Initially, I faced difficulties identifying SQL injections. Unlike another common vulnerability class, Cross-Site Scripting (XSS), endpoints vulnerable to SQL injections usually don't provide feedback on where and how you're injecting into the SQL statement. For XSS, it's simple: with the exception of Blind XSS (where the XSS ends up in an admin panel or somewhere you don't have access to), you always see where your payload ends up in the HTML response.
While researching a bug bounty target, I came across a web application that processed a custom file type. Let's call it .xyz. A quick Google search revealed that the .xyz file type is actually just a ZIP file that contains an XML file and additional media assets. The XML file functions as a manifest to describe the contents of the package.
This is an extremely common way of packaging custom file types. For example, if you try to unzip a Microsoft Word file with unzip Document.docx, you would get:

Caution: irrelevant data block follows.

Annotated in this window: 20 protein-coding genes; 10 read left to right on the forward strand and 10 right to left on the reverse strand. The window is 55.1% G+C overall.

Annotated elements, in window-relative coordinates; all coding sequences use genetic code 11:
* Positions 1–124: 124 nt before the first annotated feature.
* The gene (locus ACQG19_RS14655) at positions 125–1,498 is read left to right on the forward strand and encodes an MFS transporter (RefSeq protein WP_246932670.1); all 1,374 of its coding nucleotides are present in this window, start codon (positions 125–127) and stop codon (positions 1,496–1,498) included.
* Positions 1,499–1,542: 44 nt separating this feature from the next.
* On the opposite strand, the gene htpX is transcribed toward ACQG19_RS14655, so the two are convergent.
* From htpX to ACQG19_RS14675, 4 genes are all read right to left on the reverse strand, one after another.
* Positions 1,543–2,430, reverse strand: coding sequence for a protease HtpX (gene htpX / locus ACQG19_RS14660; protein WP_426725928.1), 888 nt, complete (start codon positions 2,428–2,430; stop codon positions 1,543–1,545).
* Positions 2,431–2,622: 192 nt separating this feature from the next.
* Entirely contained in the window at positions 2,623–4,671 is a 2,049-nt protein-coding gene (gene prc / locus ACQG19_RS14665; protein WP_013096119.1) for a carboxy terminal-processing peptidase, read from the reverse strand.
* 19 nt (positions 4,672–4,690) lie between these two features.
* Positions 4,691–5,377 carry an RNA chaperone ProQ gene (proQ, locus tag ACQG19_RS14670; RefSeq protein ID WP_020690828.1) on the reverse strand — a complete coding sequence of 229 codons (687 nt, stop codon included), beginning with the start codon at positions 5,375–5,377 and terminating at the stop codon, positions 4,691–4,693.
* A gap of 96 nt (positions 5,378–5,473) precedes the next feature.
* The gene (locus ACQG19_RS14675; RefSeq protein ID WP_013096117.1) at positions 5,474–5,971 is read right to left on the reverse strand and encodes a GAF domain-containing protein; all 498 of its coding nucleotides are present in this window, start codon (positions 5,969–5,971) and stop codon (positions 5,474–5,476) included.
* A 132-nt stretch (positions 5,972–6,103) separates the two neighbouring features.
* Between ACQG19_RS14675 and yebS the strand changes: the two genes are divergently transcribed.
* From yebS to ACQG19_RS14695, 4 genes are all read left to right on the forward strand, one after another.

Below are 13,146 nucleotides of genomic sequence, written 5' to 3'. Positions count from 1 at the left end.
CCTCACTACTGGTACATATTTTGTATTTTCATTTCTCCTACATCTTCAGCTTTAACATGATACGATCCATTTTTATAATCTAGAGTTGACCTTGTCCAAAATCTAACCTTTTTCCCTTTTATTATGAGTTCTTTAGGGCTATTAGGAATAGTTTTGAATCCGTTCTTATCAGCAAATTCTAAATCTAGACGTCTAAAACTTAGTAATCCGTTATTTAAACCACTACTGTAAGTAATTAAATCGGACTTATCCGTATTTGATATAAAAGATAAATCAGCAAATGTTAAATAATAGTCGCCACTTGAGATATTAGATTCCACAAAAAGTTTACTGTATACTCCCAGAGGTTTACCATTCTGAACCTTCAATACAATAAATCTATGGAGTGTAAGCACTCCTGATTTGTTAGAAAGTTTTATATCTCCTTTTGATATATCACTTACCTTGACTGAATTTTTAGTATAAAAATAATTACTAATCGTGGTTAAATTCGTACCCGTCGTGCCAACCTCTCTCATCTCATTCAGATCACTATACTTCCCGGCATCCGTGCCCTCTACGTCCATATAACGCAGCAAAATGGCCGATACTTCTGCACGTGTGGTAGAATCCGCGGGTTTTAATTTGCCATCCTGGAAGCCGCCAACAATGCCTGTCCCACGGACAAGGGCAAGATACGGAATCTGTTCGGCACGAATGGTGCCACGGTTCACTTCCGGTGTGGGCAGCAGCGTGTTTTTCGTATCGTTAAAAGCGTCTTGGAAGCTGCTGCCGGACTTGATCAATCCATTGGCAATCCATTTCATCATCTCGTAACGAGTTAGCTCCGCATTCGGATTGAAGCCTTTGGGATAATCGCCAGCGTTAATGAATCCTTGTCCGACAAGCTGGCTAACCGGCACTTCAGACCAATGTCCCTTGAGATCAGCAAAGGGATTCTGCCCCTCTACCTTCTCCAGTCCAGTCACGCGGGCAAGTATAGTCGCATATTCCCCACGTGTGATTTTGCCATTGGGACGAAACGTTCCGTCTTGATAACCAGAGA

Another well-known example of this pattern is the .apk Android app file, which is essentially a ZIP file that contains an AndroidManifest.xml manifest file and other assets.
However, if handled naively, this packaging pattern creates additional security issues. These “vulnerabilities” are actually features built into the XML and ZIP formats. Responsibility falls onto XML and ZIP parsers to handle these features safely. Unfortunately, this rarely happens, especially when developers simply use the default settings.